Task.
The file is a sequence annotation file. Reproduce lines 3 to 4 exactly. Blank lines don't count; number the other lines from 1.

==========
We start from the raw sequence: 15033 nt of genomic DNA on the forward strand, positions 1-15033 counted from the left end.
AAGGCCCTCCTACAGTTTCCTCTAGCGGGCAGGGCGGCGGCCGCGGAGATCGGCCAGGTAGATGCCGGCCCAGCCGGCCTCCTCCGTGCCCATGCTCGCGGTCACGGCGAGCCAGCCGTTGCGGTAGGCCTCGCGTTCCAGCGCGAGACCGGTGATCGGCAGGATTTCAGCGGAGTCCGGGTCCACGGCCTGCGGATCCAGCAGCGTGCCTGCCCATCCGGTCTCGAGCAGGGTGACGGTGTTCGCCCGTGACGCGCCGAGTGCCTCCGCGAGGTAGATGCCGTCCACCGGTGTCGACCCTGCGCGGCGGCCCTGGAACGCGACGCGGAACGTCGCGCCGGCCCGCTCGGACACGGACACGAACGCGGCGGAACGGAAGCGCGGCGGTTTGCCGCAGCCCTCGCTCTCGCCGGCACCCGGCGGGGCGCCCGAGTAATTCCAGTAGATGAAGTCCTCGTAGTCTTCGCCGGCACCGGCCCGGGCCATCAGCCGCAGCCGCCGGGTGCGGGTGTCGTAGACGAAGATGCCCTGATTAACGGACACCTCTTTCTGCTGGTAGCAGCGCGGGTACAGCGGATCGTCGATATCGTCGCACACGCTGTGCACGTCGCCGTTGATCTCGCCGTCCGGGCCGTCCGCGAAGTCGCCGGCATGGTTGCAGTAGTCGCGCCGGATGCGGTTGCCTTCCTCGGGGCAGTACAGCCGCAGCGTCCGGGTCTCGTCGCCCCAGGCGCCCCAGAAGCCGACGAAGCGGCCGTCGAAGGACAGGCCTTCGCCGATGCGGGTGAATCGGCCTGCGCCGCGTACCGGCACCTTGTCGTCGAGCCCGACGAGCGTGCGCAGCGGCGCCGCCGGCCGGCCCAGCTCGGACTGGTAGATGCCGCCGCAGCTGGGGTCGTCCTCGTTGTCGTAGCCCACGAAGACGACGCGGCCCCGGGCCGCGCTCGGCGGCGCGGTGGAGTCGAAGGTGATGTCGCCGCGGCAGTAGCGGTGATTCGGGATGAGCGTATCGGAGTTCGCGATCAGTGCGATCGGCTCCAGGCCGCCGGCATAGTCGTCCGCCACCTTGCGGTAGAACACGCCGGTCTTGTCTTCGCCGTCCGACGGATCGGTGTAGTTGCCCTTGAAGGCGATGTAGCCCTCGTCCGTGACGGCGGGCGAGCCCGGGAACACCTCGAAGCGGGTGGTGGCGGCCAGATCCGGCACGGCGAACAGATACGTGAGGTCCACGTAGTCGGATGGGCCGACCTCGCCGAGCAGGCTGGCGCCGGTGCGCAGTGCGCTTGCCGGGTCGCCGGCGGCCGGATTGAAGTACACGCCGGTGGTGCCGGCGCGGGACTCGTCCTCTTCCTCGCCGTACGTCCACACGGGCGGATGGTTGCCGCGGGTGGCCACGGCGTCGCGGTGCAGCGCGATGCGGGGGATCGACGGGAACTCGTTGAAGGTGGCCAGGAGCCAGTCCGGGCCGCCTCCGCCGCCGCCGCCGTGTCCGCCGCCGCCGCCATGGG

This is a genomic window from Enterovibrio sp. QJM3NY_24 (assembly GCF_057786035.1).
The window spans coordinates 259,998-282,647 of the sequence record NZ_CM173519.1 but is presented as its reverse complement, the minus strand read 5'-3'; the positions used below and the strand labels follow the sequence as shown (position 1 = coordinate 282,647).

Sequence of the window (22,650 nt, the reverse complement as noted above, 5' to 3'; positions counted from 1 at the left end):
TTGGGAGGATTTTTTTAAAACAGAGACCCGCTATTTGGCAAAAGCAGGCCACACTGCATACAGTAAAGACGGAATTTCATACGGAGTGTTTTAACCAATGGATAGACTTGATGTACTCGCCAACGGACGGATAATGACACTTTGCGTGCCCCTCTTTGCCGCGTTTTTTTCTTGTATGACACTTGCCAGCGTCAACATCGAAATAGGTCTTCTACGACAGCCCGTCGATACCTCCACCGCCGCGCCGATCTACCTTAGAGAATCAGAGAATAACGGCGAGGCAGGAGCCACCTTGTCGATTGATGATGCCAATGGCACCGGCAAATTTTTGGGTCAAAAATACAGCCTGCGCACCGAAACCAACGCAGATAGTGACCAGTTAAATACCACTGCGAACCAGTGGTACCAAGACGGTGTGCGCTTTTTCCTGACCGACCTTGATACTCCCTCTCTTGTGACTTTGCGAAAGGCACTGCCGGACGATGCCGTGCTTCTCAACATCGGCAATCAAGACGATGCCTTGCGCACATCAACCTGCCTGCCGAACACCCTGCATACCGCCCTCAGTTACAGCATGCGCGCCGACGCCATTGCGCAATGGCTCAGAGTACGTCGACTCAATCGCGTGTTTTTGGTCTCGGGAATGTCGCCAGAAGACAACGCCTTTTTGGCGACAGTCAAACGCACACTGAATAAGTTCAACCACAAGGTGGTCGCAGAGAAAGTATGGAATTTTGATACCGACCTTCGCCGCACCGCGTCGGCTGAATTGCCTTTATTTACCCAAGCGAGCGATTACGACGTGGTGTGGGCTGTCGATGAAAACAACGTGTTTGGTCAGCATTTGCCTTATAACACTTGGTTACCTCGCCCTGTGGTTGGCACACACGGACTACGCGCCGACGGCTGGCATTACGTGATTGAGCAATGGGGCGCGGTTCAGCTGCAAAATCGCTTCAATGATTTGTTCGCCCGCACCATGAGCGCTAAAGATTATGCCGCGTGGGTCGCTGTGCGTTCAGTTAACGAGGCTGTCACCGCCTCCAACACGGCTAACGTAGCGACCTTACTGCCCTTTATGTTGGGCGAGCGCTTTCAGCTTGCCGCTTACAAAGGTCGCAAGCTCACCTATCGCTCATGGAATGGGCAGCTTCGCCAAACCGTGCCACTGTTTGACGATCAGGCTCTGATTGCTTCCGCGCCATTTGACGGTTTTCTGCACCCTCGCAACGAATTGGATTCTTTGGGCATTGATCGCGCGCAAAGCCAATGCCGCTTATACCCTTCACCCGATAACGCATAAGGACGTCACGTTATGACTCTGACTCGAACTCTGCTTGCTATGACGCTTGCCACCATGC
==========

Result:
This is a genomic window from Enterovibrio sp. QJM3NY_24 (assembly GCF_057786035.1).
The window spans coordinates 259,998-282,647 of the sequence record NZ_CM173519.1 but is presented as its reverse complement, the minus strand read 5'-3'; the positions used below and the strand labels follow the sequence as shown (position 1 = coordinate 282,647).